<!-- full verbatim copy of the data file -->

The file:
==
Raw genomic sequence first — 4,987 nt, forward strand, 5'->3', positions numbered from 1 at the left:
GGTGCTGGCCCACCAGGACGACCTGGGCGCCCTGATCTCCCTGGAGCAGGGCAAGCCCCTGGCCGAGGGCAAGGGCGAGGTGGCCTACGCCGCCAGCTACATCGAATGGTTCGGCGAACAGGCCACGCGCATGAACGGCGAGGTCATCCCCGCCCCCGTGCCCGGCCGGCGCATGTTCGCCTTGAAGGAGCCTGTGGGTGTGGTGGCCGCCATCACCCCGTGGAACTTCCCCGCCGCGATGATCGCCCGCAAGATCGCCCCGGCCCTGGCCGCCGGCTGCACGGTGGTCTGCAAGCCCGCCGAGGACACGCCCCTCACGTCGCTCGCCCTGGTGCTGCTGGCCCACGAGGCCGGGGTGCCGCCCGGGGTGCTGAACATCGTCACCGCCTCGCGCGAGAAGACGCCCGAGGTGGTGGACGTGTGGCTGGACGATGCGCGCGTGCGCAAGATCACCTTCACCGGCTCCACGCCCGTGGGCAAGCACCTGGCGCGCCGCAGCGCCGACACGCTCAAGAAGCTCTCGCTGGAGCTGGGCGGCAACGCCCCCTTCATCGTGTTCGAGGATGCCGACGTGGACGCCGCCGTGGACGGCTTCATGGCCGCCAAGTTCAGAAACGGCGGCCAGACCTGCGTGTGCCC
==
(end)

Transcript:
Raw genomic sequence first — 4,987 nt, forward strand, 5'->3', positions numbered from 1 at the left:
GGTGCTGGCCCACCAGGACGACCTGGGCGCCCTGATCTCCCTGGAGCAGGGCAAGCCCCTGGCCGAGGGCAAGGGCGAGGTGGCCTACGCCGCCAGCTACATCGAATGGTTCGGCGAACAGGCCACGCGCATGAACGGCGAGGTCATCCCCGCCCCCGTGCCCGGCCGGCGCATGTTCGCCTTGAAGGAGCCTGTGGGTGTGGTGGCCGCCATCACCCCGTGGAACTTCCCCGCCGCGATGATCGCCCGCAAGATCGCCCCGGCCCTGGCCGCCGGCTGCACGGTGGTCTGCAAGCCCGCCGAGGACACGCCCCTCACGTCGCTCGCCCTGGTGCTGCTGGCCCACGAGGCCGGGGTGCCGCCCGGGGTGCTGAACATCGTCACCGCCTCGCGCGAGAAGACGCCCGAGGTGGTGGACGTGTGGCTGGACGATGCGCGCGTGCGCAAGATCACCTTCACCGGCTCCACGCCCGTGGGCAAGCACCTGGCGCGCCGCAGCGCCGACACGCTCAAGAAGCTCTCGCTGGAGCTGGGCGGCAACGCCCCCTTCATCGTGTTCGAGGATGCCGACGTGGACGCCGCCGTGGACGGCTTCATGGCCGCCAAGTTCAGAAACGGCGGCCAGACCTGCGTGTGCCC